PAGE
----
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MONDAY MORNING RISK MONITOR: CYPRUS DOESN'T SHAKE SYSTEMIC CONFIDENCE

Takeaway: Morgan Stanley looks like an obvious short-term reflation catalyst as well as GS. Citi ranks third.

Key Takeaways

 

* Systemic Risk vs. Local Risk. The most interesting callout in this week's risk monitor is the divergence between Euribor-OIS and EU bank swaps. Euribor-OIS was tighter week-over-week, moving from 12.70 bps to 12.20 bps. Meanwhile, bank swaps across Europe were meaningfully wider. This speaks to Cyprus not being a systemic risk to the banking system in spite of the media's best efforts at making it one, or at least the markets didn't see it that way. The obvious long play here is Morgan Stanley, which was down 6% last week, the worst of the U.S. global banks. Close behind MS is GS, down 5.3%.

 

Financial Risk Monitor Summary

 • Short-term(WoW): Negative / 3 of 12 improved / 5 out of 12 worsened / 5 of 12 unchanged

 • Intermediate-term(WoW): Negative / 5 of 12 improved / 5 out of 12 worsened / 3 of 12 unchanged

 • Long-term(WoW): Positive / 11 of 12 improved / 1 out of 12 worsened / 1 of 12 unchanged

 

MONDAY MORNING RISK MONITOR: CYPRUS DOESN'T SHAKE SYSTEMIC CONFIDENCE - 15

 

1. American Financial CDS -  The global U.S. banks widened as expected in response to Cyprus. Bank of America and Morgan Stanley were hardest hit, widening by 18 and 15 bps, respectively. 

 

Tightened the most WoW: ALL, UNM, XL

Widened the most WoW: BAC, JPM, C

Tightened the most WoW: MTG, MBI, RDN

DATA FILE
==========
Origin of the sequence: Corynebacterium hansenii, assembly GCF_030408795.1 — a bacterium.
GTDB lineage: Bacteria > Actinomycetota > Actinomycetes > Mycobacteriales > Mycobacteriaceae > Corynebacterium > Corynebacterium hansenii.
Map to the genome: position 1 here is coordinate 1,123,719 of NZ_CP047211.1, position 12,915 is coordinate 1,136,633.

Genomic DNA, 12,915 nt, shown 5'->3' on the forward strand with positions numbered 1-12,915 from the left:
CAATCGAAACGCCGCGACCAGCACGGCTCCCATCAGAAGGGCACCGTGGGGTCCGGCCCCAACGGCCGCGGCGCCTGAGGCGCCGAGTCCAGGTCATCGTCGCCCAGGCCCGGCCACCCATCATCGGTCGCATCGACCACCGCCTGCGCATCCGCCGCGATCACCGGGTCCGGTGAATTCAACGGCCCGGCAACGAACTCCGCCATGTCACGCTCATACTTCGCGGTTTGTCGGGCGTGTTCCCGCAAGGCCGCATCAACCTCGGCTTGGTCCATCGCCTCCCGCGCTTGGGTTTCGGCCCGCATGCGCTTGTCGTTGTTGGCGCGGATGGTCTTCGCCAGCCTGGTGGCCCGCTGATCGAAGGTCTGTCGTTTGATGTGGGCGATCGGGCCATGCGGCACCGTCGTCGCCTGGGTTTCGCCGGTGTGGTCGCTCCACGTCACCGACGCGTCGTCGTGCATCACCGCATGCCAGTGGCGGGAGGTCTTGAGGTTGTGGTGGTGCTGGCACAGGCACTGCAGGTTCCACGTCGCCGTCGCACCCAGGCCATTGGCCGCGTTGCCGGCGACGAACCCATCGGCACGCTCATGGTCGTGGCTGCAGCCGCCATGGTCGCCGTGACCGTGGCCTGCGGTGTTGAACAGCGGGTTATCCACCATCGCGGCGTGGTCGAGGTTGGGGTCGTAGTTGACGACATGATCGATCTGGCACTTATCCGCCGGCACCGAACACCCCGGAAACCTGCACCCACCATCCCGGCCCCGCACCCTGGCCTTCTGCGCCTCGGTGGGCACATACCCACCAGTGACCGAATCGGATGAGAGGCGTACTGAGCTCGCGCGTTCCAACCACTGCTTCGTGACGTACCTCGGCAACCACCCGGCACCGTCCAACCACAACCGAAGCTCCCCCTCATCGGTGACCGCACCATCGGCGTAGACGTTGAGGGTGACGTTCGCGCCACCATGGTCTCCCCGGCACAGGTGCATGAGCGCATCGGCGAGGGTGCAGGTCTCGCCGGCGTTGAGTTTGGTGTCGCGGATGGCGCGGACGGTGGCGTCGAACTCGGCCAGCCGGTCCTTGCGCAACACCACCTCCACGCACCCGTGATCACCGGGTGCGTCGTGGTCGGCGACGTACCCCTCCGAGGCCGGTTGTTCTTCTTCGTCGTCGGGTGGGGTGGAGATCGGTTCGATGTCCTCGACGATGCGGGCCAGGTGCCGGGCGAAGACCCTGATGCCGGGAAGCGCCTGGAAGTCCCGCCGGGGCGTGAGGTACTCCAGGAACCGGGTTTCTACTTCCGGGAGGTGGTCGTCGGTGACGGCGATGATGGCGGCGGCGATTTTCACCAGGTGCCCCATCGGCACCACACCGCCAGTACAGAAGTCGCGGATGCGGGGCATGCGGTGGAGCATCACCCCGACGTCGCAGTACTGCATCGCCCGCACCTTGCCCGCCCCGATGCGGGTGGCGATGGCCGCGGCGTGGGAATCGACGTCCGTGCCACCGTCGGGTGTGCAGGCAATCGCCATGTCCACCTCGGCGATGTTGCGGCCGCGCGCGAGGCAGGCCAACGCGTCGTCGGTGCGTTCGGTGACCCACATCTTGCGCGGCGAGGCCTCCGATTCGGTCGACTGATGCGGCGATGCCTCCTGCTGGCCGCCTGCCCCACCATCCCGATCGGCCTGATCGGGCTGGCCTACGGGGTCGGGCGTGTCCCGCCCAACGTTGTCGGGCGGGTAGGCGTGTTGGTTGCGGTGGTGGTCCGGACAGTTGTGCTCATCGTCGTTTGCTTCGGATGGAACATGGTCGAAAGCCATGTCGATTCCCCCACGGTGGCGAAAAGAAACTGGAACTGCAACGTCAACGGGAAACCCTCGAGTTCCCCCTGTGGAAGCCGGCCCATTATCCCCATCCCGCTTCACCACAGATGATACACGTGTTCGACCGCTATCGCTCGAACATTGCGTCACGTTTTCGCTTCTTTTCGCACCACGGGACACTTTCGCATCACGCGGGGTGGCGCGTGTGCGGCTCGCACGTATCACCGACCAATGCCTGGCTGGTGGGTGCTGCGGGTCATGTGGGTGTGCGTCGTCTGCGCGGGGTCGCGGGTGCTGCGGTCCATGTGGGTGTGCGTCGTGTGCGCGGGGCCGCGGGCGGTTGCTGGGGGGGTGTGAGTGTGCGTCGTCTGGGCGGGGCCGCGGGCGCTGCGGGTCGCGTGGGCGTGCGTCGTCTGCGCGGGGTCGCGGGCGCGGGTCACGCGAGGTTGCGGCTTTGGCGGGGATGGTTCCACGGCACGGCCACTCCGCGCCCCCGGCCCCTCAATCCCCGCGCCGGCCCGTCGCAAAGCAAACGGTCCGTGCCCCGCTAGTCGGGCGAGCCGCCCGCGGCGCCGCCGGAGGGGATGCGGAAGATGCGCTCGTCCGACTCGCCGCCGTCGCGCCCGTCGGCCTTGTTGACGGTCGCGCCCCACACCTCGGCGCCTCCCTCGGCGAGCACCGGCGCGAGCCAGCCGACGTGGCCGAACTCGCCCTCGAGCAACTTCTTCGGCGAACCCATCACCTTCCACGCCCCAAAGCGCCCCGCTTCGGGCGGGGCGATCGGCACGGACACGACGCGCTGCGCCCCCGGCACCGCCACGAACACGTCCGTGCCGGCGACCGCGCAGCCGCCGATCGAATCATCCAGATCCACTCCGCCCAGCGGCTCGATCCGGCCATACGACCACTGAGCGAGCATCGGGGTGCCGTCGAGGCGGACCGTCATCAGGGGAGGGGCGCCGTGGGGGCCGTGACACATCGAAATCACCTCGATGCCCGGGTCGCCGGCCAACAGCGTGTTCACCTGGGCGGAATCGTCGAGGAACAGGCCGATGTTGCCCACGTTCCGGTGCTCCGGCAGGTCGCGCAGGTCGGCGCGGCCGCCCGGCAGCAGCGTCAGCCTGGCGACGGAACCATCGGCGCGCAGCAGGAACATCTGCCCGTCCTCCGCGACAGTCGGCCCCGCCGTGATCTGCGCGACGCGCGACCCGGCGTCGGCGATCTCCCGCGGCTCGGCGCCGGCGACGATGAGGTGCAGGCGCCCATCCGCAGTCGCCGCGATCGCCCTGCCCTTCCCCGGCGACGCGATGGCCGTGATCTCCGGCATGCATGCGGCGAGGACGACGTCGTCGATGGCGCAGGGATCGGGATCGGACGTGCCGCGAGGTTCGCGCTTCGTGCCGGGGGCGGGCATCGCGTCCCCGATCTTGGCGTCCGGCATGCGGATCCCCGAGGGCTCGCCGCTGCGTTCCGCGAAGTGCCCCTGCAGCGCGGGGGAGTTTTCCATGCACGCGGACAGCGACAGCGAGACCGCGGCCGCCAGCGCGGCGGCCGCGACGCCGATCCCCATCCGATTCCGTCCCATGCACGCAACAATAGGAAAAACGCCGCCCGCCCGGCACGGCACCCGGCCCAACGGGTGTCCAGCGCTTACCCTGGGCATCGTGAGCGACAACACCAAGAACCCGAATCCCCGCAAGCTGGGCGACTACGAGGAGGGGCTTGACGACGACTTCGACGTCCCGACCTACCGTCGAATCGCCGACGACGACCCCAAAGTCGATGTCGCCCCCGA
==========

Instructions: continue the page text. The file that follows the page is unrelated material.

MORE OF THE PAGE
Widened the most MoM: MMC, AON, BAC

 

MONDAY MORNING RISK MONITOR: CYPRUS DOESN'T SHAKE SYSTEMIC CONFIDENCE - 1

 

2. European Financial CDS - Not surprisingly, EU bank swaps widened sharply last week. French banks were among the hardest hit with BNP wider by 26 bps, Credit Agricole wider by 35 bps and Soc Gen wider by 39 bps. German, Italian and Spanish banks followed suit.

 

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3. Asian Financial CDS - Swaps across China and Japan were tighter last week, while India saw swaps widen.

 

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4. Sovereign CDS – Despite the turmoil, global sovereign swaps were only modestly wider last week. Portugal was teh worst performer, widening by 18 bps WoW. The U.S. was flat. 

 

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5. High Yield (YTM) Monitor – High Yield rates rose 0.6 bps last week, ending the week at 5.80% versus 5.79% the prior week.

 

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6. Leveraged Loan Index Monitor – The Leveraged Loan Index rose 2.2 points last week, ending at 1783.92.

 

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7. TED Spread Monitor – The TED spread rose 2.1 basis points last week, ending the week at 21.66 bps this week versus last week’s print of 19.61 bps.

 

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8. Journal of Commerce Commodity Price Index – The JOC index rose 0.5 points, ending the week at 9.58 versus 9.1 the prior week.